And was Jerusalem builded here,
Among these dark Satanic Mills?
That which is unknown and new is evil. The Faustian connection with science, progress and discovery is as old as the hills, and continues to hold resonance today (name me a movie about cloning that approaches the subject differently than a movie might approach a demon...). It was only, later, when we as a world had lived with the thing long enough to know it and to name it, and to learn what we meant with the name, that we could accept the new thing, and make it into something at least LESS disorderly. And in the end, industrialization has certainly had it's faults, but people live longer, more comfortably, and with a greater degree of equality than they did before the 'dark Satanic Mills' sprang up.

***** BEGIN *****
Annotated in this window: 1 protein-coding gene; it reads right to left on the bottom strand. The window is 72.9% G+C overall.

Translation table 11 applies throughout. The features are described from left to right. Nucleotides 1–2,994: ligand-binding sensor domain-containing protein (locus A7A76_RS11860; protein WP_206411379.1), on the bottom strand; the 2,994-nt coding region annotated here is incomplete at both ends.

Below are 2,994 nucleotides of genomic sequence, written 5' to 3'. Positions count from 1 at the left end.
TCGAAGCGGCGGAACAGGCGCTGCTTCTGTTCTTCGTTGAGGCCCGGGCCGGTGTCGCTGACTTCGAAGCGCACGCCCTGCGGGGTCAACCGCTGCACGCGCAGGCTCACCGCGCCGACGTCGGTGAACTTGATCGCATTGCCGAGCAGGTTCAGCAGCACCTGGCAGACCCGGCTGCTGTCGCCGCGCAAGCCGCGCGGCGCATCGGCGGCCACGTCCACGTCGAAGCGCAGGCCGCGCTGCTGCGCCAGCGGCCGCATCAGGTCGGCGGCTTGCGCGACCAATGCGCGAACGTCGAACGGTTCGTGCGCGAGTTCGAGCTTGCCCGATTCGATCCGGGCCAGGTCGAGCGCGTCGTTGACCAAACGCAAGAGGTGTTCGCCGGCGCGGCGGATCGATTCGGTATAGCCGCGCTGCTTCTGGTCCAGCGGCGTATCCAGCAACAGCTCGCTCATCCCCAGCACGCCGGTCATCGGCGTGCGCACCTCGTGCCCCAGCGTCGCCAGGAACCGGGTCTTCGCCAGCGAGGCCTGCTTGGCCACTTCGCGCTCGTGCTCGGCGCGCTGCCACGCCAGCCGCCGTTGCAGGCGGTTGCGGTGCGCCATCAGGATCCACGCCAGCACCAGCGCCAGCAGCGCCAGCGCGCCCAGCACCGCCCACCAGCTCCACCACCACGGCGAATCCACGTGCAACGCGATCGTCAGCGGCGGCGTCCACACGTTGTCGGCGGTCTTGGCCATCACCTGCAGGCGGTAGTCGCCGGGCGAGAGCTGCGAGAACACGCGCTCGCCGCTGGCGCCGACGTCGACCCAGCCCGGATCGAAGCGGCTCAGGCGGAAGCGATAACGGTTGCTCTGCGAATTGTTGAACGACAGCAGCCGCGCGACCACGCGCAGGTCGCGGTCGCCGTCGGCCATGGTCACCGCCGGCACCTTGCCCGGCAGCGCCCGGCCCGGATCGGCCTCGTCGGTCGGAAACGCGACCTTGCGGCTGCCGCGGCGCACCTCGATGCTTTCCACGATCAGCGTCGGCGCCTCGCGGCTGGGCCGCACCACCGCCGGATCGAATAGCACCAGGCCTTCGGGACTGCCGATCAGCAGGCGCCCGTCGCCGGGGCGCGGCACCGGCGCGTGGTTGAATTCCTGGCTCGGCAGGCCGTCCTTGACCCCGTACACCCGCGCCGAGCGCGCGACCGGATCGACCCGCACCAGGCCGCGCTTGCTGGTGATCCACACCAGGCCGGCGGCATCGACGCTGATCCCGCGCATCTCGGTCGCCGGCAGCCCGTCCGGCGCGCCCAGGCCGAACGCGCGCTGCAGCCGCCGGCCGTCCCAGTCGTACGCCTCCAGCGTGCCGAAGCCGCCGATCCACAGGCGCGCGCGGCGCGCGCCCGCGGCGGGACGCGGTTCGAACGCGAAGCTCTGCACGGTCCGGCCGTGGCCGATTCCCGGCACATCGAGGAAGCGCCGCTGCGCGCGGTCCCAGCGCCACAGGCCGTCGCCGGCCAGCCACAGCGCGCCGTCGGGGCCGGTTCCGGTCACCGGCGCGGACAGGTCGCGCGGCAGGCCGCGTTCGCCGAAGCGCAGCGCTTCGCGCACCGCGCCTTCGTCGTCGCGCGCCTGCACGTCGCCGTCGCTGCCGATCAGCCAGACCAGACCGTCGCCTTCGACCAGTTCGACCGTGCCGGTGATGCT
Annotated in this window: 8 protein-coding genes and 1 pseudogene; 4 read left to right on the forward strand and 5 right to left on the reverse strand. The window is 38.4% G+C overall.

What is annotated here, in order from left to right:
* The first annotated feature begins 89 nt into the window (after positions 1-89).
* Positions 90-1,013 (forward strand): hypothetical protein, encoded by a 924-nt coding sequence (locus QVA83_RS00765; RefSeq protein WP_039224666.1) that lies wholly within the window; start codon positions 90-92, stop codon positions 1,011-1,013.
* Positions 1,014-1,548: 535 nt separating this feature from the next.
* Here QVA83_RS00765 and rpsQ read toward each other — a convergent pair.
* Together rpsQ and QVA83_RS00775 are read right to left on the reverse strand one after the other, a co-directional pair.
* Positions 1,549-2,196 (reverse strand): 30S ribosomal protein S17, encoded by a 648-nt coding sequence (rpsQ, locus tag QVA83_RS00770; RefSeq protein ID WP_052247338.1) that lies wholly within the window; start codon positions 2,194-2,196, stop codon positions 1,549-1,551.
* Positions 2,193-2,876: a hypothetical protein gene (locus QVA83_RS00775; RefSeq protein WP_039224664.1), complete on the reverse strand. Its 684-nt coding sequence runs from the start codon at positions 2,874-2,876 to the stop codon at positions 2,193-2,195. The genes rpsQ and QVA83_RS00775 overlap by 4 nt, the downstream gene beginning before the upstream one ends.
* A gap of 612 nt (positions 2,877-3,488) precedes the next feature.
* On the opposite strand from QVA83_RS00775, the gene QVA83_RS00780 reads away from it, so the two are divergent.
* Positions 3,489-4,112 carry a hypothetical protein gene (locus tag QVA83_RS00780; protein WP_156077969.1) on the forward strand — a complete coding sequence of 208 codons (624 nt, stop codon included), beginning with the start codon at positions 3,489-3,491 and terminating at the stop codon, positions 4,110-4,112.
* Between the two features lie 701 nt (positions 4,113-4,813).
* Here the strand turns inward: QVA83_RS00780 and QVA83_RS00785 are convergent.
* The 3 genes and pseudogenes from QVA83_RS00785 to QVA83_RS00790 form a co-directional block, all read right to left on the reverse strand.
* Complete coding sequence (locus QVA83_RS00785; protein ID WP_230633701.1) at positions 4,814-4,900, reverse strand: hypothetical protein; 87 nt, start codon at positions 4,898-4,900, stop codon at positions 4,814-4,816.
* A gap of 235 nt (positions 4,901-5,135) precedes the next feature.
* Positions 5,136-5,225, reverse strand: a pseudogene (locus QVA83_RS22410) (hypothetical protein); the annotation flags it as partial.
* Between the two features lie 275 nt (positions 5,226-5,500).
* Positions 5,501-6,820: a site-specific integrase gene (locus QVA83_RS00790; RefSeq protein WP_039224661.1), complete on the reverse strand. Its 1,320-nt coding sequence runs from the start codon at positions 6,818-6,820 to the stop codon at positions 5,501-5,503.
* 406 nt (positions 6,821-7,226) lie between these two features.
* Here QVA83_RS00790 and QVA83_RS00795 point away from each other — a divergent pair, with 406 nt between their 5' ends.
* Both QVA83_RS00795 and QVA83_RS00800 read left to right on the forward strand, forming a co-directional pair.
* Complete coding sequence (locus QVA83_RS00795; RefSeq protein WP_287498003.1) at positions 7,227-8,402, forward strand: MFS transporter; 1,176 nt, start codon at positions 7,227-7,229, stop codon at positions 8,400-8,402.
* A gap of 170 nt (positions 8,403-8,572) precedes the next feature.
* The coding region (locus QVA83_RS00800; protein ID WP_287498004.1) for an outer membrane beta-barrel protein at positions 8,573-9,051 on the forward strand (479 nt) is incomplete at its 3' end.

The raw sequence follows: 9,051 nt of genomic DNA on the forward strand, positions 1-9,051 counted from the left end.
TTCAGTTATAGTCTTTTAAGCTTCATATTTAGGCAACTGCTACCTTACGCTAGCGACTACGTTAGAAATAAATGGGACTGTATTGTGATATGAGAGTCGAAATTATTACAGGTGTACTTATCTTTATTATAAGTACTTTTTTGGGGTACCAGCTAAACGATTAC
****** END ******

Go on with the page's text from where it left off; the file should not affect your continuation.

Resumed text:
Before this could happen, though, people had to make a human, intuitive relationship with their new world. All the science, all the reason, all the evidence of the world couldn't win out UNTIL people had words and thoughts and history to understand themselves with.
Which is not to demean the science, reason and evidence - after all that's wher ethe words, thoughts and history CAME from. The industrialisation of England was accompanied by education - often feared and opposed by those in power, but in the end inevitable, and powerful. Common workers, put together in a small space, could take classes, discuss the world, come up with ideas, and make decisions about things larger than their own house. And for all that factory owners frequently feared that an educated populace was a cauldron of discontent, it was education that eventually saved the factories from public hatred. Education, after all, taught people to write and spell the names they had created, and taught them what the names meant.